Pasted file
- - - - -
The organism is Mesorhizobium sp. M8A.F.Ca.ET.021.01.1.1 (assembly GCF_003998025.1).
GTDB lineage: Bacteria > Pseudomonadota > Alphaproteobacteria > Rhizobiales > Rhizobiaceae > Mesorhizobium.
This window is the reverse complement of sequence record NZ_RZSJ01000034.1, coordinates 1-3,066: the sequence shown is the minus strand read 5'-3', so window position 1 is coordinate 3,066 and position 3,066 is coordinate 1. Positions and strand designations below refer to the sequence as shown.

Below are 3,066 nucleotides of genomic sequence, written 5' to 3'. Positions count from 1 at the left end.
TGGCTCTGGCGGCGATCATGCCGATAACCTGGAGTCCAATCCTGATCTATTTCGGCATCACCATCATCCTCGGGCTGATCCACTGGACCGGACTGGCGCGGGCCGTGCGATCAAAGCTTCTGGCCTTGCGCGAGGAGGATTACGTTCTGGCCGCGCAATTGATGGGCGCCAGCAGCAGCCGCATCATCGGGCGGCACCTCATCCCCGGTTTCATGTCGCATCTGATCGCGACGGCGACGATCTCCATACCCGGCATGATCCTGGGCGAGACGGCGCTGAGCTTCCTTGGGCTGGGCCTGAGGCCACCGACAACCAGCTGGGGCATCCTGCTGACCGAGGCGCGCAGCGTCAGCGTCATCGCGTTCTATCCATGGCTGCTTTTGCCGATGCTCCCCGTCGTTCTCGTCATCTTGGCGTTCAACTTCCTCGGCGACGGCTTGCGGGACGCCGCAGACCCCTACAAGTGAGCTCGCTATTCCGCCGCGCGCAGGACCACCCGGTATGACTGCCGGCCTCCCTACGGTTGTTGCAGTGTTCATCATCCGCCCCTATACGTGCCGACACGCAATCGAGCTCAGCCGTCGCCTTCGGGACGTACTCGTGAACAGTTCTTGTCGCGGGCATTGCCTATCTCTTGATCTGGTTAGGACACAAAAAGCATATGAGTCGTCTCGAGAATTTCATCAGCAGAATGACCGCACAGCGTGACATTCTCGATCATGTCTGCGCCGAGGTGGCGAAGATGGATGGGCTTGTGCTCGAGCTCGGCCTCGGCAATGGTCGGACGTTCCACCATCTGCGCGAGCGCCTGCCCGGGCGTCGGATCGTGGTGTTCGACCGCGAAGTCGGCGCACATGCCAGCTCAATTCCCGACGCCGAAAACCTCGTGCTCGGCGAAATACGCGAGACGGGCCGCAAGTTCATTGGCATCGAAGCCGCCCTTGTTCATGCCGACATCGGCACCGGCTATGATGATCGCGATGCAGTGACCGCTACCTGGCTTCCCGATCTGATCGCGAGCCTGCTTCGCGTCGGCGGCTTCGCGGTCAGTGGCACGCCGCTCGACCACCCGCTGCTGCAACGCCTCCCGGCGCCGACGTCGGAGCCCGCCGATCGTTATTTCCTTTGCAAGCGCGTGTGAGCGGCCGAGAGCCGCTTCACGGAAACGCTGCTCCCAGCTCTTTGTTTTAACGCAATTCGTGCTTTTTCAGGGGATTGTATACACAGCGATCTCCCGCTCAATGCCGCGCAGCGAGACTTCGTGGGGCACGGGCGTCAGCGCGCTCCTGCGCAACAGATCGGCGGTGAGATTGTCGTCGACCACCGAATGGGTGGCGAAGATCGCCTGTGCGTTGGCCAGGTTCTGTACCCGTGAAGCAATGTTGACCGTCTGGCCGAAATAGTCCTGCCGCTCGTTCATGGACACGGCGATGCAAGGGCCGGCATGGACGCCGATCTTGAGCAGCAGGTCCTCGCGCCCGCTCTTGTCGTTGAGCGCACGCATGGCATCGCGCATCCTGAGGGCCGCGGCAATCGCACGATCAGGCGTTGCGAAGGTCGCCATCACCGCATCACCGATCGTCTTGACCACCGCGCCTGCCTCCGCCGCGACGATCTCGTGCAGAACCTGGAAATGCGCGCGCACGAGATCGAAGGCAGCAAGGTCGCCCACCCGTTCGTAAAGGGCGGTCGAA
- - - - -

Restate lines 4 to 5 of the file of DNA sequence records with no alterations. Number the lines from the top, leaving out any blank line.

Below are 3,066 nucleotides of genomic sequence, written 5' to 3'. Positions count from 1 at the left end.
TGGCTCTGGCGGCGATCATGCCGATAACCTGGAGTCCAATCCTGATCTATTTCGGCATCACCATCATCCTCGGGCTGATCCACTGGACCGGACTGGCGCGGGCCGTGCGATCAAAGCTTCTGGCCTTGCGCGAGGAGGATTACGTTCTGGCCGCGCAATTGATGGGCGCCAGCAGCAGCCGCATCATCGGGCGGCACCTCATCCCCGGTTTCATGTCGCATCTGATCGCGACGGCGACGATCTCCATACCCGGCATGATCCTGGGCGAGACGGCGCTGAGCTTCCTTGGGCTGGGCCTGAGGCCACCGACAACCAGCTGGGGCATCCTGCTGACCGAGGCGCGCAGCGTCAGCGTCATCGCGTTCTATCCATGGCTGCTTTTGCCGATGCTCCCCGTCGTTCTCGTCATCTTGGCGTTCAACTTCCTCGGCGACGGCTTGCGGGACGCCGCAGACCCCTACAAGTGAGCTCGCTATTCCGCCGCGCGCAGGACCACCCGGTATGACTGCCGGCCTCCCTACGGTTGTTGCAGTGTTCATCATCCGCCCCTATACGTGCCGACACGCAATCGAGCTCAGCCGTCGCCTTCGGGACGTACTCGTGAACAGTTCTTGTCGCGGGCATTGCCTATCTCTTGATCTGGTTAGGACACAAAAAGCATATGAGTCGTCTCGAGAATTTCATCAGCAGAATGACCGCACAGCGTGACATTCTCGATCATGTCTGCGCCGAGGTGGCGAAGATGGATGGGCTTGTGCTCGAGCTCGGCCTCGGCAATGGTCGGACGTTCCACCATCTGCGCGAGCGCCTGCCCGGGCGTCGGATCGTGGTGTTCGACCGCGAAGTCGGCGCACATGCCAGCTCAATTCCCGACGCCGAAAACCTCGTGCTCGGCGAAATACGCGAGACGGGCCGCAAGTTCATTGGCATCGAAGCCGCCCTTGTTCATGCCGACATCGGCACCGGCTATGATGATCGCGATGCAGTGACCGCTACCTGGCTTCCCGATCTGATCGCGAGCCTGCTTCGCGTCGGCGGCTTCGCGGTCAGTGGCACGCCGCTCGACCACCCGCTGCTGCAACGCCTCCCGGCGCCGACGTCGGAGCCCGCCGATCGTTATTTCCTTTGCAAGCGCGTGTGAGCGGCCGAGAGCCGCTTCACGGAAACGCTGCTCCCAGCTCTTTGTTTTAACGCAATTCGTGCTTTTTCAGGGGATTGTATACACAGCGATCTCCCGCTCAATGCCGCGCAGCGAGACTTCGTGGGGCACGGGCGTCAGCGCGCTCCTGCGCAACAGATCGGCGGTGAGATTGTCGTCGACCACCGAATGGGTGGCGAAGATCGCCTGTGCGTTGGCCAGGTTCTGTACCCGTGAAGCAATGTTGACCGTCTGGCCGAAATAGTCCTGCCGCTCGTTCATGGACACGGCGATGCAAGGGCCGGCATGGACGCCGATCTTGAGCAGCAGGTCCTCGCGCCCGCTCTTGTCGTTGAGCGCACGCATGGCATCGCGCATCCTGAGGGCCGCGGCAATCGCACGATCAGGCGTTGCGAAGGTCGCCATCACCGCATCACCGATCGTCTTGACCACCGCGCCTGCCTCCGCCGCGACGATCTCGTGCAGAACCTGGAAATGCGCGCGCACGAGATCGAAGGCAGCAAGGTCGCCCACCCGTTCGTAAAGGGCGGTCGAA